Racing would not be possible without my family. Our family bond is so strong because of all of the obstacles we’ve been through. Through every tragedy we’ve become stronger. My parents work very hard to support my racing financially and physically. They devote all of their time and money so I can continue to race. My dad is always working on the car and figuring out what we need to make progress. My mom plays a big part in managing my diabetes, which is more than just at race time. She has to make sure I am eating right and that my blood sugars are within good range around the clock so that I am at my optimal performance. My brother is part of our team, he spots for me as well as helps in the pits and prepping of the car. I have Aunts, Uncles, Grandparents and cousins who all come out on race weekends and help make my it a success. My Uncle Jake helps in the hot pit and Aunt Pattie with food prep and the cheer squad. It seems like everyone jumps in and helps wherever needed. Since we have come from a large racing background, it is no surprise that my family enjoys helping and watching me race.

You moved from a RZR900 to a Pro buggy, how did this require you to adjust your driving style?
Moving out of a RZR 900 to a Pro buggy was challenging. I was lucky to get experience driving my dad’s prerunner. Driving a pro-buggy, you have to adapt to the car and become familiar with shifting, the turning break and knowing how to work the car around the track. You must learn patients in order to have a good outcome.

We’ve seen your team listed as Type 1 Motorsports. Tell us about this name and what it means.
As you may know, I am a Type 1 diabetic. I was diagnosed at 6 years old and have struggled with many obstacles. Most people diagnosed with diabetes are told they cannot race and/or participate in certain activities. But with good diabetes management, family support and the right equipment anything is possible. There are so many people with disabilities in the world today and I want to show them that when you work hard you can achieve the impossible. My goal is to get awareness to people that Type 1 Diabetics are just like everyone else and I am proud to be a diabetic. When choosing my race number I even decided to go with the number 11 as it represents National Diabetes month.

What is your advice to start out in short course off road racing?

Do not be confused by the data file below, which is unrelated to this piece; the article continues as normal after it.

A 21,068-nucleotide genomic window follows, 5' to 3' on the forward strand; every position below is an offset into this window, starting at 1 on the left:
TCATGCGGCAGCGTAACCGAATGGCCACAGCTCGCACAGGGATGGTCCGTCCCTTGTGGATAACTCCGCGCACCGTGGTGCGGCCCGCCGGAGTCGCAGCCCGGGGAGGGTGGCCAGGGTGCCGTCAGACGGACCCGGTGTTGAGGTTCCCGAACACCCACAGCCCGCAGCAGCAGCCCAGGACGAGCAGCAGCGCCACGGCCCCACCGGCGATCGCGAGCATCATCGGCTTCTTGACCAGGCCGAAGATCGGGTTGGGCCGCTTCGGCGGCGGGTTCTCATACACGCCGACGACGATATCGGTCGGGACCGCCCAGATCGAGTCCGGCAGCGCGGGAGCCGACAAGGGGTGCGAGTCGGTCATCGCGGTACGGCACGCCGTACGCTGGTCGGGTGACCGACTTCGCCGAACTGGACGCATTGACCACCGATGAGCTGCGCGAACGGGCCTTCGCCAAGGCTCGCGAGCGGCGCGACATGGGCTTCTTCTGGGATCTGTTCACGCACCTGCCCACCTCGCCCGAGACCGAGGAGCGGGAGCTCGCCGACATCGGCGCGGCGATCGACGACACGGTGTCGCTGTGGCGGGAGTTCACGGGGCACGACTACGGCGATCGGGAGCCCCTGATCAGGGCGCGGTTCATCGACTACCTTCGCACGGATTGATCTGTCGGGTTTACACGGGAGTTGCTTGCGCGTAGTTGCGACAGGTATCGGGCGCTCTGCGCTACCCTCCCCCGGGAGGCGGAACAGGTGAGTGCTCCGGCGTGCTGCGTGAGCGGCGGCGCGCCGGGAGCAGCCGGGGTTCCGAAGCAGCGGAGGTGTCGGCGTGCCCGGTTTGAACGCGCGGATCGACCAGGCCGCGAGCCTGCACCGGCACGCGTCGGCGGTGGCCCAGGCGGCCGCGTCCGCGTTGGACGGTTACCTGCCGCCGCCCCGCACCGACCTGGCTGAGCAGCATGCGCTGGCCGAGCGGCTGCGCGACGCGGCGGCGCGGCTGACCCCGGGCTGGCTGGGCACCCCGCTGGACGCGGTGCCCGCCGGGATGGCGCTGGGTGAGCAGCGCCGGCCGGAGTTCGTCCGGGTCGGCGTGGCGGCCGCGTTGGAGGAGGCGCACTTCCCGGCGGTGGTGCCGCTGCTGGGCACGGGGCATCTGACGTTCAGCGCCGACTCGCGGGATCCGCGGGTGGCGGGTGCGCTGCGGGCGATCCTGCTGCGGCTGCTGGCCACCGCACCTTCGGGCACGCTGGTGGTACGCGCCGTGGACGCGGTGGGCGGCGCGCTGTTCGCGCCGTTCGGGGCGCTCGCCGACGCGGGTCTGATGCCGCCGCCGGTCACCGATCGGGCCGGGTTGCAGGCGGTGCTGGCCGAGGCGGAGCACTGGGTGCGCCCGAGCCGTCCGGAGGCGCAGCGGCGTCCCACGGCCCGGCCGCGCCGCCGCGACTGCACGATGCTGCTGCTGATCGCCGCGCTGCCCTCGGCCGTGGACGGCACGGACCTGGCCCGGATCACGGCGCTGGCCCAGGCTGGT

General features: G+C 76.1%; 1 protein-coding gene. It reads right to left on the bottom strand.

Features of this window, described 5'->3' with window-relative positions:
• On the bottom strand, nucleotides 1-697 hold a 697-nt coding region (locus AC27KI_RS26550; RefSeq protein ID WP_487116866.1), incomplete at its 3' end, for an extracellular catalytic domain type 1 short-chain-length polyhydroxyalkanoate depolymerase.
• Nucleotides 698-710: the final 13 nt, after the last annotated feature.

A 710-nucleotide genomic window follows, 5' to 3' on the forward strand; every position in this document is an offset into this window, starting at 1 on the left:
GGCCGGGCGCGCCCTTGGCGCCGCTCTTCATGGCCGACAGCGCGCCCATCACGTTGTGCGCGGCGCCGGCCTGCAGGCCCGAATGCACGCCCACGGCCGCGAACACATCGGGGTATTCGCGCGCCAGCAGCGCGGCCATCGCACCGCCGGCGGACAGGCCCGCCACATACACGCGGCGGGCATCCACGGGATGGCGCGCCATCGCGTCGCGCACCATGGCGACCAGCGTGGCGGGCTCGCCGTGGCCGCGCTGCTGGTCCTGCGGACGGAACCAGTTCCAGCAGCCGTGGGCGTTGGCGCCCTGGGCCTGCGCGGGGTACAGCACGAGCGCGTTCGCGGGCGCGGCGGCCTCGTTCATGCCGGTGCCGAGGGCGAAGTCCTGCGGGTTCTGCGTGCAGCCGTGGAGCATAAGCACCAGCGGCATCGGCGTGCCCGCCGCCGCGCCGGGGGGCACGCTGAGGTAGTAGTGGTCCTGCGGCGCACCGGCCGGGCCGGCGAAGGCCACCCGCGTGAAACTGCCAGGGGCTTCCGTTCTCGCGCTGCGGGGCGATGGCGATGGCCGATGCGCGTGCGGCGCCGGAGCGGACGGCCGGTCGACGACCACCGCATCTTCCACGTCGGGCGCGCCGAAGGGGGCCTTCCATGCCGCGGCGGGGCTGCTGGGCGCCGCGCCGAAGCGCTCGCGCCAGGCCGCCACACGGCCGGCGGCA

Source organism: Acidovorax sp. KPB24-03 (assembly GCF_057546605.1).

My advice would be to come out and watch a few Lucas Oil races before deciding which class to race. I would suggest the UTV class being that it’s the most affordable class. It’s an awesome experience with competitive drivers. You will meet a lot of great people and have a lot of family fun. The Lucas Oil crew provides a great venue for all.

Any goals for the next few years and beyond?
My goal is to race the Lucas Oil Nationals next year and continue to show type 1 diabetics and people with disabilities that you can achieve the impossible. I am hoping we can pick up some additional sponsors that will help me stay competitive in the Nationals within the next couple of years. Someday I hope to race a Pro2, but for now I hope to keep racing while I continue High School and off to College next year.

It obviously takes a lot of support to race. Is there anyone you would like to thank for their support?
I would like to thank my mom and dad for their hard work and always supporting me in my journey through life. I would also like to thank my brother for all his hard work and always being there for me. Thank you to my extended family (Aunts, Uncles, Grandparents and Friends) for all your support. Finally, I’d like to thank my sponsors: Dave Parsons Fabrication, Empire Destructive, Sturgeon Construction, SNM Media, Fortin, Summers Brothers Racing, Racetech Seats, OMF Performance, Undaunted Apparel, Vagabond Welding Supply, King Shocks and DC Shock Services . Thank you again to all the above mentioned, racing would not be possible without all of you!